A couple of weeks ago, I got to finish up our church’s series going through the Sermon on the Mount. This sermon was such an experience to prepare and give. For one, this was my first time ever preaching two weeks in a row (if your pastor does this regularly, give him or her a hug for me–it’s hard!)
Second, this was my firs time preaching on a text I previously preached on. This text was the same as my first ever “real” sermon. It was the oddest experience diving back into this text and it feeling so new–as if I’d never read or studied it previously.
And lastly, this is the shortest set of verses I’ve ever been able to preach on–5 verses! This gave me the freedom to slow down, and experiment with how I wanted to structure this and go about writing the sermon.
This sermon tries to serve both as a summary of the entire Sermon on the Mount as well as a conclusion and call to action for those of us who have sat under it all Summer. If that piques your interest, feel free to listen to or read the sermon below. The text is Matthew 7:24-29. Here’s the audio:
One thing I appreciate about my church is that we don’t wear our labels on our sleeve. That does mean, however, that a lot of people can go to our church for quite a while and not know that there is a very real theological ethos woven into everything we do.
We belong to the oldest American denomination–the Reformed Church in America–which ascribes to a theological tradition called “Reformed Theology”. And because many, many people in our church likely have little idea of what that especially means within the broader Christian family, we’ll be spending this Fall exploring these ideas in our monthly Theology Book Club.
So how are we going to do this? Well, I really struggled with this one, because though Reformed Theology has some general contours, there really is quite a bit of diversity and flexibility within that definition of being “Reformed”. In looking for a good book, the problem I kept finding was that most books on this topic tend to define Reformed Theology very narrowly and very dogmatically. I don’t think this is helpful. Continue reading →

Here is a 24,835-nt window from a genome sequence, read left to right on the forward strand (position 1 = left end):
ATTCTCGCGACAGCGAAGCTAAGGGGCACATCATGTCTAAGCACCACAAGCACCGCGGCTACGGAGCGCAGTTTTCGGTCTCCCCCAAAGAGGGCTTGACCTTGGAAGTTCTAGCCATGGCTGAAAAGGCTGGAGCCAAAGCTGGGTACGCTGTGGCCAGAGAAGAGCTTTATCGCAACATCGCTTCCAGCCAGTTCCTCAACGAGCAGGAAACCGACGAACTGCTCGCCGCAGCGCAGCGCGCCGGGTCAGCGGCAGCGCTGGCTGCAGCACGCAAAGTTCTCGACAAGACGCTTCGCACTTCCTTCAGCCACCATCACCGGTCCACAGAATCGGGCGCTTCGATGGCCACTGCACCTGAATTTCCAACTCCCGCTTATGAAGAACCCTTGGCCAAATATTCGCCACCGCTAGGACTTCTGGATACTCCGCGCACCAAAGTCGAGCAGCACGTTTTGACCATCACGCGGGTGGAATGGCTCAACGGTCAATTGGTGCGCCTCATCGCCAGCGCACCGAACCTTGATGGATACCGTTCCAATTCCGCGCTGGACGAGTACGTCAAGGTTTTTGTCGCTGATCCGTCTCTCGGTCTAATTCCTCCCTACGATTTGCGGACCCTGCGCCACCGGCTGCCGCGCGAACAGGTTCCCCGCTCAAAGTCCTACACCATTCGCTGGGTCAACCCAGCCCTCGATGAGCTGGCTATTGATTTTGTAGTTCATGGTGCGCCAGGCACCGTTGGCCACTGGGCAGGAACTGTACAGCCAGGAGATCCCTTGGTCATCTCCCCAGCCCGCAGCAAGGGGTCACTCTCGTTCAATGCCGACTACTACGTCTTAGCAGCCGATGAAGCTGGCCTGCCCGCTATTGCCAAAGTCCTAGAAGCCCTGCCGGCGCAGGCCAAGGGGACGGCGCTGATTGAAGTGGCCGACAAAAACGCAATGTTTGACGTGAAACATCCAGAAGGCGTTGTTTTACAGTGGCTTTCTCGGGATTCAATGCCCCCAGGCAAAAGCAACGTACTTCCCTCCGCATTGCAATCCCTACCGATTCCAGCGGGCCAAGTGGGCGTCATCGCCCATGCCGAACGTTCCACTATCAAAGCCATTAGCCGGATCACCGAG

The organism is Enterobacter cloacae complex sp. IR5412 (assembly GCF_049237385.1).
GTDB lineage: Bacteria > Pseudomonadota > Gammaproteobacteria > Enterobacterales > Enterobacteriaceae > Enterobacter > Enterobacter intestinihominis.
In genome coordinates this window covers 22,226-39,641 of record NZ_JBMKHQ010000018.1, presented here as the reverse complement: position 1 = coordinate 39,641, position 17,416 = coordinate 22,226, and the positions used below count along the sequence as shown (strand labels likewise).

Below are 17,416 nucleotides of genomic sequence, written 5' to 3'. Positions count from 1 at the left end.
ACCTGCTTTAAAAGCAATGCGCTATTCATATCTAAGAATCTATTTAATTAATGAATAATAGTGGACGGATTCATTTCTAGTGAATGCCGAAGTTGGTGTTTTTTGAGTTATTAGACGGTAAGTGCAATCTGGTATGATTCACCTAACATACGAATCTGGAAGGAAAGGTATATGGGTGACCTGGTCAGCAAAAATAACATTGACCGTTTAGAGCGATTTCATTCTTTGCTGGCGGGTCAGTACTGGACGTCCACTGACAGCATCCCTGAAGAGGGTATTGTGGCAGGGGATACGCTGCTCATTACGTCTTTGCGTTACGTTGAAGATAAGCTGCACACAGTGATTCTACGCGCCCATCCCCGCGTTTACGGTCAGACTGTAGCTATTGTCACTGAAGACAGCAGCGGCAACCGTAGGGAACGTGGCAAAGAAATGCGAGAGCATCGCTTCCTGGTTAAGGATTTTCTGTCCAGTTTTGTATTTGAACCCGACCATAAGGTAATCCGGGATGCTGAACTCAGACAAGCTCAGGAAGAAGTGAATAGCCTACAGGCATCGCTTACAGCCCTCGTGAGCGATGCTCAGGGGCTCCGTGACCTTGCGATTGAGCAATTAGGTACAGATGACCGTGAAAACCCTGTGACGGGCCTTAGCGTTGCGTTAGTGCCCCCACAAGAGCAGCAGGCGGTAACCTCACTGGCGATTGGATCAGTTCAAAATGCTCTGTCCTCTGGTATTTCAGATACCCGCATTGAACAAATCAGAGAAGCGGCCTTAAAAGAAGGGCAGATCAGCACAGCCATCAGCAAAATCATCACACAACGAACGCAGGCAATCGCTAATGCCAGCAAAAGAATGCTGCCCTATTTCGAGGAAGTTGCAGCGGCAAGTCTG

As part of my church’s series on The Sermon on the Mount, I got to preach this past week on the Golden Rule, as well as Jesus’ call to action at the end of the Sermon.
For many of us, when exploring Christian faith, what we’re really looking for is what makes Christianity distinctive. What does it have to say that any other perspective on existence doesn’t—or can’t? I can imagine many people see Jesus offer the Golden Rule and think that he is acting as just one more ethical teacher repeating this ethical principle that most anyone who wants to be a nice person knows about. And it’s true: much of what Jesus says is, technically, not new in human history.
But here’s the trouble: as a human race, we’ve had a lot of practice with the Golden Rule. It’s in us. It’s in our laws. It’s in our societies. It’s in our intuitions that guide and shape how we move through the world. It shapes our sense of justice and morality. And yet we still fail it every day. We’ve had so much practice legislating it, commanding it, manipulating it, teaching it, and hoping for it. And yet it is not the predominant reality in our world or relationships.
That’s why when Jesus comes on the scene, it’s not enough for him to simply repeat the same old teachings in the same old ways. We need more than that if we have any hope for living his vision out. And in this sermon I argue that what Jesus offers here is an entirely new framing and context of the Golden Rule. What Jesus offers here is so much more than a simple ethical maxim. It’s not even Ethics at all! Further, if we see Jesus as just one more religious authority trying to tell people how to act, then we’ve profoundly missed Jesus’ point and what he’s trying to offer us here.
So feel free to listen to or read the sermon, and let me know what you think. The sermon text is Matthew 7:12-23. Here’s the audio:
Last night’s book discussion went really well, and it makes me even more excited for this month’s meeting.
For my church‘s monthly Theology Book Club, I’m excited to have us read an especially timely and important book, Divided by Faith by sociologists Michael Emerson and Christian Smith. The opening lines of the Preface summarize their purpose beautifully:
To learn more about American life, this book examines the role of white evangelicalism in black-white relations. Our argument is that evangelicals desire to end racial division and inequality, and attempt to think and act accordingly. But, in the process, they likely do more to perpetuate the racial divide than they do to tear it down.